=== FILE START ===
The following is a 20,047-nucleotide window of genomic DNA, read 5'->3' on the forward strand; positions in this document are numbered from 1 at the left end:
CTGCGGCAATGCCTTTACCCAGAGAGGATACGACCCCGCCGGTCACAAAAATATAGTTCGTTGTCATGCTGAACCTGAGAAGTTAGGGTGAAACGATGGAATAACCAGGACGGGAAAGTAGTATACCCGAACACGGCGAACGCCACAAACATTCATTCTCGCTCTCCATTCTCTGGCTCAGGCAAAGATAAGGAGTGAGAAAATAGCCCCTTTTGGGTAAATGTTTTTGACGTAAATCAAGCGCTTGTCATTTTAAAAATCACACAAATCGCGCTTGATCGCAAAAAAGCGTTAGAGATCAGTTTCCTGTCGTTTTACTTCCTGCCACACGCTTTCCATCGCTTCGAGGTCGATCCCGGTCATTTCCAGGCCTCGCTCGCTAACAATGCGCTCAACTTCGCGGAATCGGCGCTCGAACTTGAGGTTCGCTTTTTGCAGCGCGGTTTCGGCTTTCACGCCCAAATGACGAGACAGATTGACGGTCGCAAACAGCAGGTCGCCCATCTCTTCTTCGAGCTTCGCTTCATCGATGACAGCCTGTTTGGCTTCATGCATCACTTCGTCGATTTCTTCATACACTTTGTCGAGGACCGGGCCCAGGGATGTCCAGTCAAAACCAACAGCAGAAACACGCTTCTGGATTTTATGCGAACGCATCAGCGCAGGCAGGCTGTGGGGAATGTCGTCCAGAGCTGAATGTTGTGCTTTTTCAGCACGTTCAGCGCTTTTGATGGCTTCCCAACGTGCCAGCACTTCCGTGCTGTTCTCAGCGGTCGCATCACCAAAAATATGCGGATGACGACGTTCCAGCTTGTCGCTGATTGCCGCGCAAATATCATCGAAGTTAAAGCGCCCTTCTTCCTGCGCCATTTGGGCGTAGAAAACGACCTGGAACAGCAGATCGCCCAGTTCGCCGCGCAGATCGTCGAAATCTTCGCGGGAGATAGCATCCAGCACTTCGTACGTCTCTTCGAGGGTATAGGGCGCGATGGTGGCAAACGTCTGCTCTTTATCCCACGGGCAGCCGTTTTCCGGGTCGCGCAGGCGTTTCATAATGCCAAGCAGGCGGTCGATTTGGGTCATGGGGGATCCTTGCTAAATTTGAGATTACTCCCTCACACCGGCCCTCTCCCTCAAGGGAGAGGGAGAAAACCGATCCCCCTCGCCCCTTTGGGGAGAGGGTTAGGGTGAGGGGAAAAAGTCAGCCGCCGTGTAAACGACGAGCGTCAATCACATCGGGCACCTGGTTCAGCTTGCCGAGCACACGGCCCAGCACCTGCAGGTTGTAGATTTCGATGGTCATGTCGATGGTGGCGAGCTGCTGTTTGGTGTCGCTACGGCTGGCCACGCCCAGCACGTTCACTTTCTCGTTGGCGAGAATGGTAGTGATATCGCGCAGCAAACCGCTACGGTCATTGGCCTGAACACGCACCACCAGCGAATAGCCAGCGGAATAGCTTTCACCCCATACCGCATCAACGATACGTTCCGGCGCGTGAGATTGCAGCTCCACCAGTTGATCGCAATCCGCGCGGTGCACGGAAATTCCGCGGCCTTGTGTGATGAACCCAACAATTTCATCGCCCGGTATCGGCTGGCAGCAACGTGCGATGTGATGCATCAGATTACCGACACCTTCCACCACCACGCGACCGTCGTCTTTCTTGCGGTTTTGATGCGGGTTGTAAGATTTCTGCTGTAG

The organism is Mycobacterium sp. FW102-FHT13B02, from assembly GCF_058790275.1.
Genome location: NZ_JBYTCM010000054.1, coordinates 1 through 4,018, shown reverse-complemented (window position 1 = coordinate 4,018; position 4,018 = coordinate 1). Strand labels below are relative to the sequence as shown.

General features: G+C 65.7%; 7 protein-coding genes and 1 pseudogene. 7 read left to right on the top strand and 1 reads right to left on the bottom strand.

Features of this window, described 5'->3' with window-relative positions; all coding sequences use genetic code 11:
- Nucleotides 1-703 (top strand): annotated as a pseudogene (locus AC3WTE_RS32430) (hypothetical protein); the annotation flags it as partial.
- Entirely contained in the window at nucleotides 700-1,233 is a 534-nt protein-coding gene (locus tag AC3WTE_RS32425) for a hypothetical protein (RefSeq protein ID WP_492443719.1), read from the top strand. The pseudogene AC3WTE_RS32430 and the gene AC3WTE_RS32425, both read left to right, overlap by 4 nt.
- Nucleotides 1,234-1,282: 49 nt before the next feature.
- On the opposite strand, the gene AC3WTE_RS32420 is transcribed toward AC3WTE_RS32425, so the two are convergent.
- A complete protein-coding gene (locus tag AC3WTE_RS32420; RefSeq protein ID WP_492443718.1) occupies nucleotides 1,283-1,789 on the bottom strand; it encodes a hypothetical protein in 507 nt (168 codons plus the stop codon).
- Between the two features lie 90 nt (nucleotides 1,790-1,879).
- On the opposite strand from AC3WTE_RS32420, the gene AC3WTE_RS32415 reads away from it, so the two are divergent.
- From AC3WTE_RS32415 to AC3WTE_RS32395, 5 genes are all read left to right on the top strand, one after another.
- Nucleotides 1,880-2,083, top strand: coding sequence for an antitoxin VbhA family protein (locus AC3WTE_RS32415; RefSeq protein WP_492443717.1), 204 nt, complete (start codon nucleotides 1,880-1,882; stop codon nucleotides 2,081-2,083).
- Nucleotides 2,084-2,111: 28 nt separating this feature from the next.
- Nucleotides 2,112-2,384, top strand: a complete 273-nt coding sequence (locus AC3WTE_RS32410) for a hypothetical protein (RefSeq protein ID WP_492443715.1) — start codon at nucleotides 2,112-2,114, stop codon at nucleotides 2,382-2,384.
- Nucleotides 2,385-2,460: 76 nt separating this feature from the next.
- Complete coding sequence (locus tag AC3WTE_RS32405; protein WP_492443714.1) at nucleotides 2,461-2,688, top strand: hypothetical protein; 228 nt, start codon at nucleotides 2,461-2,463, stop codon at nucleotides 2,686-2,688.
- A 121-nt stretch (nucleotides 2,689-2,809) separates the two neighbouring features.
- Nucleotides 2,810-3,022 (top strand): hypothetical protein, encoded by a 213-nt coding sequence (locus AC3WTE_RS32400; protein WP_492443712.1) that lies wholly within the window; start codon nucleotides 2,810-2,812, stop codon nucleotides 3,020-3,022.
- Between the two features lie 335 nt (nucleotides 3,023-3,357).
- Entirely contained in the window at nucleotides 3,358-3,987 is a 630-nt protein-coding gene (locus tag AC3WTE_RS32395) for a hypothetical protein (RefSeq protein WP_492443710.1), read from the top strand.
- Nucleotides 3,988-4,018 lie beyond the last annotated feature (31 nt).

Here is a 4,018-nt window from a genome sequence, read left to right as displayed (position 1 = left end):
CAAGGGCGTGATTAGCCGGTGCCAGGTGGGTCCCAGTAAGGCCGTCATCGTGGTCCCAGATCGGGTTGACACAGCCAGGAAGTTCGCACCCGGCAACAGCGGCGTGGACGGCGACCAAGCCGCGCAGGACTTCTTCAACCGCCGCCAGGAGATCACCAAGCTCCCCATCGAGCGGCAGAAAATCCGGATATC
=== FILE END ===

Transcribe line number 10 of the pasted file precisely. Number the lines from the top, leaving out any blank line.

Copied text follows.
- On the opposite strand, the gene AC3WTE_RS32420 is transcribed toward AC3WTE_RS32425, so the two are convergent.